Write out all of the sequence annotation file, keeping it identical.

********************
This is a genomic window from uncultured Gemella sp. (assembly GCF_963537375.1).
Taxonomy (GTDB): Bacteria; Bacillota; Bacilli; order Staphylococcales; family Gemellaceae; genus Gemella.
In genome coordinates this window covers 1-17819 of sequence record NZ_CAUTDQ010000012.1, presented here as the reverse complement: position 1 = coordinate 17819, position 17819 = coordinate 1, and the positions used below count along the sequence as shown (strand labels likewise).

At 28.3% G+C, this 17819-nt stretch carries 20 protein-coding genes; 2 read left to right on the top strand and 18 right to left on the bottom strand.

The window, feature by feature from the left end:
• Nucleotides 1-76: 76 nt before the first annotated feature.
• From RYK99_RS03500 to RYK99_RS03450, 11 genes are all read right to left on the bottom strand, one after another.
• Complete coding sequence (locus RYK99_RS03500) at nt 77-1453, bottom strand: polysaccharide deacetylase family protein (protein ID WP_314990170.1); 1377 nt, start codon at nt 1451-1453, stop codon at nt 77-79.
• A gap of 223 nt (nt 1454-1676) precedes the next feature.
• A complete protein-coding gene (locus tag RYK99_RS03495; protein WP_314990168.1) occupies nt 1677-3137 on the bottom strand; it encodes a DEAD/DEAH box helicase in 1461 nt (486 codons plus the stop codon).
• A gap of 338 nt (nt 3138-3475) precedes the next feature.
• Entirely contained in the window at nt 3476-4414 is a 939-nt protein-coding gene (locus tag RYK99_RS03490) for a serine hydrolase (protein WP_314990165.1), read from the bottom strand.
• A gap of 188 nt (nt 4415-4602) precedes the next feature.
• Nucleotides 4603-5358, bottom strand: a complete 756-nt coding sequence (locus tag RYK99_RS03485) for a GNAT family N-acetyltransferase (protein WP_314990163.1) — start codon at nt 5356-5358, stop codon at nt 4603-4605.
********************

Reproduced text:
This is a genomic window from uncultured Gemella sp. (assembly GCF_963537375.1).
Taxonomy (GTDB): Bacteria; Bacillota; Bacilli; order Staphylococcales; family Gemellaceae; genus Gemella.
In genome coordinates this window covers 1-17819 of sequence record NZ_CAUTDQ010000012.1, presented here as the reverse complement: position 1 = coordinate 17819, position 17819 = coordinate 1, and the positions used below count along the sequence as shown (strand labels likewise).

At 28.3% G+C, this 17819-nt stretch carries 20 protein-coding genes; 2 read left to right on the top strand and 18 right to left on the bottom strand.

The window, feature by feature from the left end:
• Nucleotides 1-76: 76 nt before the first annotated feature.
• From RYK99_RS03500 to RYK99_RS03450, 11 genes are all read right to left on the bottom strand, one after another.
• Complete coding sequence (locus RYK99_RS03500) at nt 77-1453, bottom strand: polysaccharide deacetylase family protein (protein ID WP_314990170.1); 1377 nt, start codon at nt 1451-1453, stop codon at nt 77-79.
• A gap of 223 nt (nt 1454-1676) precedes the next feature.
• A complete protein-coding gene (locus tag RYK99_RS03495; protein WP_314990168.1) occupies nt 1677-3137 on the bottom strand; it encodes a DEAD/DEAH box helicase in 1461 nt (486 codons plus the stop codon).
• A gap of 338 nt (nt 3138-3475) precedes the next feature.
• Entirely contained in the window at nt 3476-4414 is a 939-nt protein-coding gene (locus tag RYK99_RS03490) for a serine hydrolase (protein WP_314990165.1), read from the bottom strand.
• A gap of 188 nt (nt 4415-4602) precedes the next feature.
• Nucleotides 4603-5358, bottom strand: a complete 756-nt coding sequence (locus tag RYK99_RS03485) for a GNAT family N-acetyltransferase (protein WP_314990163.1) — start codon at nt 5356-5358, stop codon at nt 4603-4605.